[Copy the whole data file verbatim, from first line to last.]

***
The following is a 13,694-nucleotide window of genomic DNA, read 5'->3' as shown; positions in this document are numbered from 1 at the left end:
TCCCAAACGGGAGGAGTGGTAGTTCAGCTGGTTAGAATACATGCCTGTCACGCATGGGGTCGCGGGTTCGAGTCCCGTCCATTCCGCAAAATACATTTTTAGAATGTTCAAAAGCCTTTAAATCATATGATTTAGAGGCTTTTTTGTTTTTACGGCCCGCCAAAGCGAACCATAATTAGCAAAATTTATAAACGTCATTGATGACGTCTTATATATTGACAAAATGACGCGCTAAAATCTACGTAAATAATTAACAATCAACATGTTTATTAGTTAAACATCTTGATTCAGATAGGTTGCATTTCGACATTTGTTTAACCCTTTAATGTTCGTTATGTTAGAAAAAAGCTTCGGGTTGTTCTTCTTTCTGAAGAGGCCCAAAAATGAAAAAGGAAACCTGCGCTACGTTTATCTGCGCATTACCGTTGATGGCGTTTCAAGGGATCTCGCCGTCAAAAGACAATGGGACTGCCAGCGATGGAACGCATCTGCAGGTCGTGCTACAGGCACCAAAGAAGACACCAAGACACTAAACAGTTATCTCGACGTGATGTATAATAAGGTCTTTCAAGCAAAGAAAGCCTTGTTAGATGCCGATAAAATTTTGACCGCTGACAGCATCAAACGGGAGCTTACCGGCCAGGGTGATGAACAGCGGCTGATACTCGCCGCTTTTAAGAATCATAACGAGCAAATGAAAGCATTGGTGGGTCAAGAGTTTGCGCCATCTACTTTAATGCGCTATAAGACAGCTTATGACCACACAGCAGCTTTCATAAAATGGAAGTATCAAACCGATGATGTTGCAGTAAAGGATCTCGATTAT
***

The following is a 13,694-nucleotide window of genomic DNA, read 5'->3' as shown; positions in this document are numbered from 1 at the left end:
TCCCAAACGGGAGGAGTGGTAGTTCAGCTGGTTAGAATACATGCCTGTCACGCATGGGGTCGCGGGTTCGAGTCCCGTCCATTCCGCAAAATACATTTTTAGAATGTTCAAAAGCCTTTAAATCATATGATTTAGAGGCTTTTTTGTTTTTACGGCCCGCCAAAGCGAACCATAATTAGCAAAATTTATAAACGTCATTGATGACGTCTTATATATTGACAAAATGACGCGCTAAAATCTACGTAAATAATTAACAATCAACATGTTTATTAGTTAAACATCTTGATTCAGATAGGTTGCATTTCGACATTTGTTTAACCCTTTAATGTTCGTTATGTTAGAAAAAAGCTTCGGGTTGTTCTTCTTTCTGAAGAGGCCCAAAAATGAAAAAGGAAACCTGCGCTACGTTTATCTGCGCATTACCGTTGATGGCGTTTCAAGGGATCTCGCCGTCAAAAGACAATGGGACTGCCAGCGATGGAACGCATCTGCAGGTCGTGCTACAGGCACCAAAGAAGACACCAAGACACTAAACAGTTATCTCGACGTGATGTATAATAAGGTCTTTCAAGCAAAGAAAGCCTTGTTAGATGCCGATAAAATTTTGACCGCTGACAGCATCAAACGGGAGCTTACCGGCCAGGGTGATGAACAGCGGCTGATACTCGCCGCTTTTAAGAATCATAACGAGCAAATGAAAGCATTGGTGGGTCAAGAGTTTGCGCCATCTACTTTAATGCGCTATAAGACAGCTTATGACCACACAGCAGCTTTCATAAAATGGAAGTATCAAACCGATGATGTTGCAGTAAAGGATCTCGATTAT